Tuesday, April 15, 2014

MEDUSA

MEDUSA           
By S. D. Hines
Romance and action under new personas in Greek Mythology.

I was ten years old when I read my first book of Greek mythology and it fascinated me.  Later movies ran like “Jason and the Golden Fleece.”  Thus these mythological tales cemented the personalities and actions of these Greek gods.
The author has taken the names of a few of these characters such as Medusa, Perseus, Andromeda, Posiden, Himoncles and the Amazonians and created an entirely new fairy tale of romance in a sci-fi action world.  The author brought new emotions to these characters, making them more real than the original myths portrayed them.

This tale would be intriguing to the YA genre and even younger teenagers.  It may also appeal to older adults who still like to relax in this other world.  I recommend it to readers who enjoy books in these categories.

Saturday, April 12, 2014

Call Me Leila

CALL ME LEILA
By N. G. Hanna
Three generations of poor women in Egypt

This is a character study of three generations of women from the same heritage, which is not a page turner but definitely has its own interesting aspects.  In El-Mansoura, Egypt in 1950, Saadeya, a young mother of five children, finally bears a baby girl, Meshmesha, and her husband leaves her in disgust that it is another girl.  Saadeya does the best she can, but she is sick and worsening, finally dying.  Meshmesha’s father remarries a woman who can’t stand his daughter and when she is nine years old, the step-mother convinces the father to hire her out and he will receive her wages.  He does this and the little girl works hard from dawn til night.  She learns of her father’s death when they say they no longer need her and turn her out.  Temporarily, she later is turned over to an older woman, Um George, where as a teenager, she meets and marries a poor man, Attia.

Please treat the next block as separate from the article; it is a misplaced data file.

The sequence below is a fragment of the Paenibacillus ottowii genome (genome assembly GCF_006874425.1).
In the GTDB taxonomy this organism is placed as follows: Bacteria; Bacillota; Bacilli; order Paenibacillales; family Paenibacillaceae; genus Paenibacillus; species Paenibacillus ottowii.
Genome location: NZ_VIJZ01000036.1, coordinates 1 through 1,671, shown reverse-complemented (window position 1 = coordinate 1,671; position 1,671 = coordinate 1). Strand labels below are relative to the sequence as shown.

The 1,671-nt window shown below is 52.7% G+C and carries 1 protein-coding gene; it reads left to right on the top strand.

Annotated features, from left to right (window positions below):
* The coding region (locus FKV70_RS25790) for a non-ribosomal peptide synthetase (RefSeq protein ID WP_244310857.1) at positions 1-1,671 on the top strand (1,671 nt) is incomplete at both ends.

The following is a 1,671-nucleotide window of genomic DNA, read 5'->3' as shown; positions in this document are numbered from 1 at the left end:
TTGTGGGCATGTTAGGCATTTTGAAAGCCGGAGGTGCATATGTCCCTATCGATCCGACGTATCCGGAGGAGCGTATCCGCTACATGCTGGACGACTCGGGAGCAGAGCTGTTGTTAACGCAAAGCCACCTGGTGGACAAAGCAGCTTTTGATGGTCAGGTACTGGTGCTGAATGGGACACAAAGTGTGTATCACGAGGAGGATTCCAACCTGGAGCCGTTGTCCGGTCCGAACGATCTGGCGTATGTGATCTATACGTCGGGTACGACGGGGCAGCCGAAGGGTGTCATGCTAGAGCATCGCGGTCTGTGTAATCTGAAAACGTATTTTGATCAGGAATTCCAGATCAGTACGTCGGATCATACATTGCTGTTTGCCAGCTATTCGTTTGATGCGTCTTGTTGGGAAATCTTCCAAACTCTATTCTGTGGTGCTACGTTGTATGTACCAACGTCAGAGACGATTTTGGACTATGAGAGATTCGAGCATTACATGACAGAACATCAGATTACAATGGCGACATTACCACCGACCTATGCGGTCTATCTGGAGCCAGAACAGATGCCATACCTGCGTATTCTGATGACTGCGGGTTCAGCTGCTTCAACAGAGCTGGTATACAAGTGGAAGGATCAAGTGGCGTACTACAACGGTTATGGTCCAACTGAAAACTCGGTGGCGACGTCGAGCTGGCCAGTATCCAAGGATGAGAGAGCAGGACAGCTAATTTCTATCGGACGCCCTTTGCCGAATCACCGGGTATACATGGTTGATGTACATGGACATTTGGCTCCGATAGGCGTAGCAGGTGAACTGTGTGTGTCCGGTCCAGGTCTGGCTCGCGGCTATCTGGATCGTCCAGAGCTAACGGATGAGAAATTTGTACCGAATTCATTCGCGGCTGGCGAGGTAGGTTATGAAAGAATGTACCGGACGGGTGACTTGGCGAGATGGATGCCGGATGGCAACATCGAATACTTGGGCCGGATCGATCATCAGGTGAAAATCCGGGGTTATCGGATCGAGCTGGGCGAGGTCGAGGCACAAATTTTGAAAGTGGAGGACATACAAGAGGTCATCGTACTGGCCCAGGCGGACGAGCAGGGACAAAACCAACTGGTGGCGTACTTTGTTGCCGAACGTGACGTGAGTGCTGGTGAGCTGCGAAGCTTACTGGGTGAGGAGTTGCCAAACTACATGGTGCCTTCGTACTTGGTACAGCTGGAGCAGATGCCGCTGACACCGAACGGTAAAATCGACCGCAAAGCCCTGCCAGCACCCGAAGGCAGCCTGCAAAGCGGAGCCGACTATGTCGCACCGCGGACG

Eventually Attia sneaks into France because work pays better, but his wife hears nothing from him.  In the meantime her has hired her out as a maid in a wealthy household, where the matron, Nabila,  has unusual green eyes, a hereditary trait, which runs through that family.  She also has a teenage son who is a student in medical school and Meshmesha innocently enjoys sex with him and becomes pregnant.  When her baby girl is born, she has these peculiar green eyes, is named Galeila and for a time the wealthy grandmother believes her son is the father, although Meshmesha does not state this.  Eventually Attia returns, almost kills his wife when he sees her new daughter.  The crux of the story is that local older women convince Galeila to marry so she will be supported, and for twenty-five years, she is miserable with her husband and continually seeks to find her father although she knows little about him.  The story goes from the recent Egyptian uprising when she runs away from her husband and changes her name to Leila and her continual seeking of her family.  The ending leaves a couple of loose ends, but nothing to detract from the story. 
It is an unusual story, but gives great insight to the lives of poor women in Egypt after WWII.  I enjoyed it because of its cultural and historical background.